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Introducing Bright Artist Sam Prentice

last updated 20 November 2020


Talk us through your creative process when illustrating. How do you go from concept to finished piece?

When I start on a new project, I’ll usually be taking inspiration from something I’ve seen on Instagram or something I’ve watched. I try to keep my finger on the pulse of what’s going on in pop culture to keep my ideas fresh. I’ll then use Photoshop and my Wacom drawing tablet to sketch out my idea, this stage is usually an absolute car crash of me messing around with shapes and proportions until I get something that I find dynamic and compelling. Picking out colour schemes is one of my favourite things to do, at this point I’ve kind of honed my pallet to about 9/10 colours that I use in combination.


Your work often champions LGBTQ+ themes. How important is it to you for art to advocate or inform as well as entertain?

As a kid, there was obviously no representation of queer relationships anywhere, the artwork I would see online mainly championed heterosexual relationships. During my first year of university, I realised that I could draw queer art and feel more connected with my work. Since then, I’ve always tried to create work that normalises queer life without simplifying it. Educating my audience on the realities of queer life, both highs and lows, whilst doing it in an engaging way, is kind of my mission statement and my goal with all of my work.

Tell us about POOF Magazine.

POOF magazine was conceived as my final major project from university. I wanted to create a curated, themed and illustration-specific, queer art magazine where I could handpick artists whom I admired and give them a platform. The main bulk of the magazine is work from other artists; I always create my own response to the issue’s theme as well as doing all the interior design work and front cover. There are so many incredible artists working on Instagram today and some of them truly don’t get the adoration they deserve, I always try to have a combination of “big names” and “small names” to try and help promote these fantastic creators. The magazine is biannual and I think it gets better and better with every issue, if I do say so myself!


Who or what have been your most important influences as an illustrator?

Wes Anderson and his films have inspired me a lot over the years, his use of colour pallets and stylization have had a big impact on the way I compose images. Other than that, most of my inspiration comes from other queer creators on Instagram, people celebrating their bodies and sharing their art.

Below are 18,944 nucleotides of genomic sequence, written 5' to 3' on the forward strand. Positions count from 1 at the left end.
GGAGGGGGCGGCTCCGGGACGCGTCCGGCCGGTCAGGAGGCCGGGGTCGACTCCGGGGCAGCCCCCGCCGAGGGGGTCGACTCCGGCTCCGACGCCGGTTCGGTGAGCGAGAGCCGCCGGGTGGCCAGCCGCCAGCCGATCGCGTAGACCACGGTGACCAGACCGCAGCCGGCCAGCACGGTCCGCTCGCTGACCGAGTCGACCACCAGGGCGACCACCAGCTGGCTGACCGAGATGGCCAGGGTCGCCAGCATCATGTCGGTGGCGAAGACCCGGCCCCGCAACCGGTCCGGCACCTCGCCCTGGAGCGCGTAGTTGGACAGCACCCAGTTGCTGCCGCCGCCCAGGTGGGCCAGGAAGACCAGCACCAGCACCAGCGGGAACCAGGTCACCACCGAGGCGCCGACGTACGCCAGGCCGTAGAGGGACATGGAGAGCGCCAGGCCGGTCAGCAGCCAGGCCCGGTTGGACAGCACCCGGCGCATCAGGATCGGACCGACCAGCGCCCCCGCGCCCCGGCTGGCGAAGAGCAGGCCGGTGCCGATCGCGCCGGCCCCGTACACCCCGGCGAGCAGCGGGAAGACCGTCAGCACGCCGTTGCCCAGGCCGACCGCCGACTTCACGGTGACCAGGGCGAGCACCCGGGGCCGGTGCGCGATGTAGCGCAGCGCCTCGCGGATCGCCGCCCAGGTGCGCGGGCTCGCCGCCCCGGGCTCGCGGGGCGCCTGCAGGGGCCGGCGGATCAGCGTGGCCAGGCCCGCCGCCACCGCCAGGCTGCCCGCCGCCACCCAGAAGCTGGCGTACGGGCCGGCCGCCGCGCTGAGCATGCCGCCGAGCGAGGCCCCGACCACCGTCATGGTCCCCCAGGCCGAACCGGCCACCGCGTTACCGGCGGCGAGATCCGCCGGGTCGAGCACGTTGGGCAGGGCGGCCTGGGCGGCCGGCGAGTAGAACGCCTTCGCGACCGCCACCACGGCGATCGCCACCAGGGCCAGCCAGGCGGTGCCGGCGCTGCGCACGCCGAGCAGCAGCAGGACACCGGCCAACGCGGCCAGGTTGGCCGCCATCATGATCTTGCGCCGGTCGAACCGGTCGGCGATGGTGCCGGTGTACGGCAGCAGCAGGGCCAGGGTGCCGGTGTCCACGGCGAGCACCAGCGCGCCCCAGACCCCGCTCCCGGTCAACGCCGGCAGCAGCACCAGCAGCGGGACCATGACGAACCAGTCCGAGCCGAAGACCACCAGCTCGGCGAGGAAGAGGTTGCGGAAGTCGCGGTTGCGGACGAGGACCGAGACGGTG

What led to you pursuing working as an illustrator?

I’ve spent my whole life drawing and creating characters; I would fill up sketchbook upon sketchbook at school. For most of my teens, I planned to go into fashion because I was pretty good at making clothes. It wasn’t until my foundation year before university that I realised that nothing gave me as much joy as drawing, so it seemed like a no-brainer really.

What’s your favourite part of creating an illustration?

I love when an illustration starts to come alive right at the end, when I add the details and line work, which I guess is unusual as most illustrations start with the line work!

If you could give one piece of advice to your younger self what would it be?

If I could talk to my teenage self, I would say that, even though you think you’re pretty great and are feeling kind of indestructible, you have a lot of growing to do, and even though the hundreds of notebooks full of anime drawings that you do all day will be cringe in a few years, you will thank them for giving you a crash course in drawing the human body.


How do you get through a creative block?

When you figure it out, can you let me know haha?! The only things that really help me are watching films that I love and going for walks. Sometimes you have to just plough through it and draw some bad drawings to get them out of your system.

How important is it to have a creative community around you?

I’ve always found it vital to be surrounded by creatives, not only do they understand the nature of your job in a way that family and non-creatives often don’t, but they will be super understanding of all the highs and lows that come with making a living off of your art. All of my best friends are illustrators, graphic designers or musicians and even my partner is an illustrator.


What would be your dream client or project to work with?

I would love to illustrate one of Maria Isabel Sanchez Vegara’s Little People, BIG DREAMS books. I’d love to do either Oscar Wilde or Keith Haring.

Digital or hand-drawn?

I adore hand-drawn work and I used to hand-draw everything even when I started working digitally. These days, I’m all about working quickly and efficiently, I eventually cut out the middleman and started sketching digitally as well.

Colour or Monochrome?

Is it cheating if I say monochromatic colour? I love to create pieces using lots of different shades of the same colour.

Sam is represented by Helen Biles — to work with Sam please get in touch. You can see more of Sam’s work in his portfolio here.

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